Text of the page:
44,137 0.22 % Money market accounts 215,722 0.25 % 209,842 0.48 % Savings accounts 22,784 0.19 % 12,299 0.38 %

Certificates of deposit less than $100,000 207,069 0.92 % 213,279 0.77 % Certificates of deposit of $100,000 or more 95,516 0.83 % 93,402 0.70 % Total interest-bearing average deposits 635,222



572,959

Noninterest-bearing deposits 107,814

99,687 Total average deposits $ 743,036 672,646 The maturity distribution of our time deposits of $100,000 or more is as follows: At June 30, 2014 (In thousands) Three months or less $ 20,862 Over three through six months 18,270 Over six through twelve months 5,925 Over twelve months 58,980 Total certificates of deposits $ 104,037 57 Liquidity Liquidity represents the ability of a company to convert assets into cash or cash equivalents without significant loss, and the ability to raise additional funds by increasing liabilities. Liquidity management involves monitoring our sources and uses of funds in order to meet our day-to-day cash flow requirements while maximizing profits. Liquidity management is made more complicated because different balance sheet components are subject to varying degrees of management control. For example, the timing of maturities of our investment portfolio is fairly predictable and subject to a high degree of control at the time investment decisions are made. However, net deposit inflows and outflows are far less predictable and are not subject to the same degree of control. The Company utilizes borrowing facilities in order to maintain adequate liquidity including: the FHLB of Atlanta advance window, the Federal Reserve Bank ("FRB"), and federal funds purchased. The Company also uses wholesale deposit products, including brokered deposits as well as national certificate of deposit services. Additionally, the Company has certain investment securities classified as available-for-sale that are carried at market value with changes in market value, net of tax, recorded through stockholders' equity. Lines of credit with the FHLB of Atlanta are based upon FHLB-approved percentages of Bank assets, but must be supported by appropriate collateral to be available. The Company has pledged first lien residential mortgage, second lien residential mortgage, residential home equity line of credit, commercial mortgage and multifamily mortgage portfolios under blanket lien agreements. At June 30, 2014, the Company had FHLB advances of $87.5 million outstanding with excess collateral pledged to the FHLB during those periods that would support additional borrowings of approximately $52.0 million.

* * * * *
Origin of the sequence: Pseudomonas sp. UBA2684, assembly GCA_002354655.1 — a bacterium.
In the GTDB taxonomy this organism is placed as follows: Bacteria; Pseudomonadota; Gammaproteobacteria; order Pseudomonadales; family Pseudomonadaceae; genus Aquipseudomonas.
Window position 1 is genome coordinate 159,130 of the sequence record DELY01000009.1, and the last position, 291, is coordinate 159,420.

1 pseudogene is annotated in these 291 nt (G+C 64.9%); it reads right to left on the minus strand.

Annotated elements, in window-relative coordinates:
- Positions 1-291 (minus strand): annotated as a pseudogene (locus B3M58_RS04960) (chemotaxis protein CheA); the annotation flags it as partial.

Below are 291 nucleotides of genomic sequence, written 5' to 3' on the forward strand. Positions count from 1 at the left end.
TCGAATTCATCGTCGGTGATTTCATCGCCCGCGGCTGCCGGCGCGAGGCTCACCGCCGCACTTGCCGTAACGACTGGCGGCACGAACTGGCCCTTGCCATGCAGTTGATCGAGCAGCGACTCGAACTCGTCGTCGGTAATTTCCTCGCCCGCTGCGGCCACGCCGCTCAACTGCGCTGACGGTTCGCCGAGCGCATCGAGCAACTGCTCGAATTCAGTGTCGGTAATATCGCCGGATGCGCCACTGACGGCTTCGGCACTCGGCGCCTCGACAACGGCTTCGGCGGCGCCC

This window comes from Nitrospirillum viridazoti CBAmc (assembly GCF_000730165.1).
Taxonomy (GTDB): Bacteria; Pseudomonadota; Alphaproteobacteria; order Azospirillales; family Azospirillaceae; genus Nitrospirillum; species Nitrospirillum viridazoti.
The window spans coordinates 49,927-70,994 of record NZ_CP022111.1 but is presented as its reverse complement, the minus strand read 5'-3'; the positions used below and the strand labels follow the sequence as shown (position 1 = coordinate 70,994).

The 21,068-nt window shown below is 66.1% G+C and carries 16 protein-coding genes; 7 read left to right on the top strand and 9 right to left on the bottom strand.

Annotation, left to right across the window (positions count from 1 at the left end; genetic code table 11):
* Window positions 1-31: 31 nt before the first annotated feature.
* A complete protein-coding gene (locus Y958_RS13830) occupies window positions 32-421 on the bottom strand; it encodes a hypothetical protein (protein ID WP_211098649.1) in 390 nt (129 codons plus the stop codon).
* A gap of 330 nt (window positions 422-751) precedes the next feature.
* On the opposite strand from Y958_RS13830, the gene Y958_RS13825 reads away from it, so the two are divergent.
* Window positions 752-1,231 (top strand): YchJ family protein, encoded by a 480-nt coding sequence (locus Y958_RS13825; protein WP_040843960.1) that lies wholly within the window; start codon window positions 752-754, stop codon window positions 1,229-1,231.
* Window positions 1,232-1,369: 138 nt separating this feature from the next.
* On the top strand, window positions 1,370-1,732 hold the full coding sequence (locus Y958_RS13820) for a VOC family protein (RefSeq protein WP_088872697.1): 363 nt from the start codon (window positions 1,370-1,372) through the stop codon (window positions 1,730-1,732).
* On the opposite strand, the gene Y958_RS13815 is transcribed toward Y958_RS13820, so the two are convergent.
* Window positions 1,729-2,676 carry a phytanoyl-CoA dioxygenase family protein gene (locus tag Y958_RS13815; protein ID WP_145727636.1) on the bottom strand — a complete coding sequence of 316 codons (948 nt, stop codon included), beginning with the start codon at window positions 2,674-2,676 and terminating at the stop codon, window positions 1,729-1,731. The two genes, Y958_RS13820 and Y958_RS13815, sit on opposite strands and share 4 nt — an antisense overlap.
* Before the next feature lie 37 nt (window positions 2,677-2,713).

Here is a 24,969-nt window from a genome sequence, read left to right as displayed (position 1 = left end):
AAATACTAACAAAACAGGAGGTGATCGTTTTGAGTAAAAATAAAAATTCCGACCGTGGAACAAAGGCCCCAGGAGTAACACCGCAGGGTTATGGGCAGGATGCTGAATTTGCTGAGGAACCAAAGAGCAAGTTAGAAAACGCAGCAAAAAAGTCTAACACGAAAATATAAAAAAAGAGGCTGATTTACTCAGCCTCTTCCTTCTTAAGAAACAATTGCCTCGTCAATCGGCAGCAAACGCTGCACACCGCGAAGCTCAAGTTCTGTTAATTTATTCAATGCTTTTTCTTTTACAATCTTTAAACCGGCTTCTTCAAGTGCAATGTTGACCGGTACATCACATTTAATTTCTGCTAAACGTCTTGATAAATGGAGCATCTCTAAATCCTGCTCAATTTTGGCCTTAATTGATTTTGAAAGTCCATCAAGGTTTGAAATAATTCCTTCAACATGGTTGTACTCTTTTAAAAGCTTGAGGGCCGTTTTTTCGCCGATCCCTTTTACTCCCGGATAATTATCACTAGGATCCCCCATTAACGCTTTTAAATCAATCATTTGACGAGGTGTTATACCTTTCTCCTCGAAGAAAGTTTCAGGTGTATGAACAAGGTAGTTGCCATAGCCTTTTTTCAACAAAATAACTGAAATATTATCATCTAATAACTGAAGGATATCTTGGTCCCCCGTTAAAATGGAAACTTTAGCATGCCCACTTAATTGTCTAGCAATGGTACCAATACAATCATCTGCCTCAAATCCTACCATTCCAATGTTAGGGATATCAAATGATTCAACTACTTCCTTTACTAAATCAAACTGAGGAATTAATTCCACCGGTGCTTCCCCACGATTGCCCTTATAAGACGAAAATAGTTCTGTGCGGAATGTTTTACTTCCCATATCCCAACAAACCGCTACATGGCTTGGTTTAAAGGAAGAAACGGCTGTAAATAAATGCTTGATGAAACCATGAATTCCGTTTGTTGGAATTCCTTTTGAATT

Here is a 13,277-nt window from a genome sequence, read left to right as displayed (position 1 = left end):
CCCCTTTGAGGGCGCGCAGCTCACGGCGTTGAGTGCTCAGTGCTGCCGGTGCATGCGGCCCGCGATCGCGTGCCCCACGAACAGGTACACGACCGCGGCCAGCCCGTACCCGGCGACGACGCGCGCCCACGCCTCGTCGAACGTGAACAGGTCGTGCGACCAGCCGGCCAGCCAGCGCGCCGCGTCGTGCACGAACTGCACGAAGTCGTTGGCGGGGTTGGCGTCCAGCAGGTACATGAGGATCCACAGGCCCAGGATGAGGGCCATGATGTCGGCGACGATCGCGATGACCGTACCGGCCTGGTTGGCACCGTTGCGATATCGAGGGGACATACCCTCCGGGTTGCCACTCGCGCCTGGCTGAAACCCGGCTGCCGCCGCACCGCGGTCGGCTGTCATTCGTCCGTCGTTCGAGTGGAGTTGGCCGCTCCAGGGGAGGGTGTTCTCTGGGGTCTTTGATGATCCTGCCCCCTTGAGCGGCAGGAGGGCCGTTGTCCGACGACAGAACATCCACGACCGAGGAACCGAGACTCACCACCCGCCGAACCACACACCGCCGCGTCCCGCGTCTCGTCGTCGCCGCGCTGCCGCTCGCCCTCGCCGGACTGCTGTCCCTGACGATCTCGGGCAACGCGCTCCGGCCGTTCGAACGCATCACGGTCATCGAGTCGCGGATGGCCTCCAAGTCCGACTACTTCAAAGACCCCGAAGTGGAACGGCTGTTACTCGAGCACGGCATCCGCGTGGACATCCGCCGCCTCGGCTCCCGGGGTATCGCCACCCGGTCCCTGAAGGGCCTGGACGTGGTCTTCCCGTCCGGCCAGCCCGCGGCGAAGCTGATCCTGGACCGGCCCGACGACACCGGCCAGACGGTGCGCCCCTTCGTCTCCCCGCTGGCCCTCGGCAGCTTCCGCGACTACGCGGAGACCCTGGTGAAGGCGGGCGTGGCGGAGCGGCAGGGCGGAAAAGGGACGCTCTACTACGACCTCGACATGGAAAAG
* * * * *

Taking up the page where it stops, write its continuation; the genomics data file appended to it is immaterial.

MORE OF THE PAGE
Lines of credit with the FRB are based on collateral pledged. At June 30, 2014, the Company had lines available with the FRB for $60.3 million. At June 30, 2014, the Company had no FRB advances outstanding.

Capital Resources